There’s no denying that scammers and conmen are clever people. It always seems that the fraudsters are one step ahead of the authorities, and as soon as one loophole is closed they move on to their next scam. At a time where the economy is struggling through Brexit and a general downturn, and many more people are looking for jobs, there are a huge number of fraudsters preying on job applicants to try to con them out of money. Here are some of the most common scams, and how to avoid them.
If It Appears Too Easy, It’s Probably A Scam
Scammers know that job hunters have probably made dozens of unsuccessful applications. However, those knock-backs should give you a good indication of what the standard job application involves. So, when an email drops into your inbox offering you an amazing job, without an interview, further discussion with the employer or questions about your qualifications and experience, the alarm bells should start ringing.
A genuine job offer will be no strings attached. You won’t be asked to pay upfront for your training, shell out for manuals or a credit report. Too often excited candidates send money to the “employer” to find that the job offer promptly disappears. Never pay any money unless you are totally sure that the company is genuine; do some searching on Google and read through a couple of pages on results. Scams also exist surrounding DBS checking. Although it’s sometimes the case that employers will expect workers to pay for their own DBS, this will be mentioned at interview stage and money will only be asked for once the job offer has been made. Also make sure that the role you are being interviewed for is one which requires DBS checking in the first place.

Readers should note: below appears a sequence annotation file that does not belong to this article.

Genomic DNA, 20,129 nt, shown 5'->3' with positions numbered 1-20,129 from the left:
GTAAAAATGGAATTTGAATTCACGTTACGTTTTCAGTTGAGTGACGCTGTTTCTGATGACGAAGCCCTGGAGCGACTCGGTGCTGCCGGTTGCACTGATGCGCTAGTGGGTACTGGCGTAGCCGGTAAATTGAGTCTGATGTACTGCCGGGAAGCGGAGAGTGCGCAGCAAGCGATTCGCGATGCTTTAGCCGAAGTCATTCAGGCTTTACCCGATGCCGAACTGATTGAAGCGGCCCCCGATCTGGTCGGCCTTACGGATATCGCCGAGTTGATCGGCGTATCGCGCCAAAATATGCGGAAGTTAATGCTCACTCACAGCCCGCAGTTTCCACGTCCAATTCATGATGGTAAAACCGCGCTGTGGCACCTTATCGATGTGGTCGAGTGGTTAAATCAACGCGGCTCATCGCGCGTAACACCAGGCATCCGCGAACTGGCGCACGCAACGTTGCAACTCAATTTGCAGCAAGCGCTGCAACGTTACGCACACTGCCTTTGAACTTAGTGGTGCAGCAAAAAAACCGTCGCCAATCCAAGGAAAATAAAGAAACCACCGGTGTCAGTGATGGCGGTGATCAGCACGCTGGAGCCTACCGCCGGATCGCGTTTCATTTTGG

One of the most common scams for people applying for jobs online is the cheque cashing or bank deposit fraud. People are contacted offering them a job receiving payments into their bank accounts, they then take their commission and forward the money on, usually to a Western Union account. It’s only a few days later that the victim discovers that the payment into their account has been reversed, and they are extremely out of pocket. Never get involved in these sorts of schemes, however desperate you are for work.
Bait and Switch Scam
Although not as illegal and as much of a downright con as other scams, the “bait and switch” scam is another common scam. Applicants are tempted in to contacting a company with offers of a great job, amazing salary and interesting work. Once they are at the stage of being made a job offer, they are told that the amazing job has gone, and instead are offered a poorly paid job with irregular hours which would have been difficult to fill. This is a technique most often associated with recruitment agencies, and searching the company’s name in Google with “scam” or “con” should tell you if they’ve been caught doing this in the past.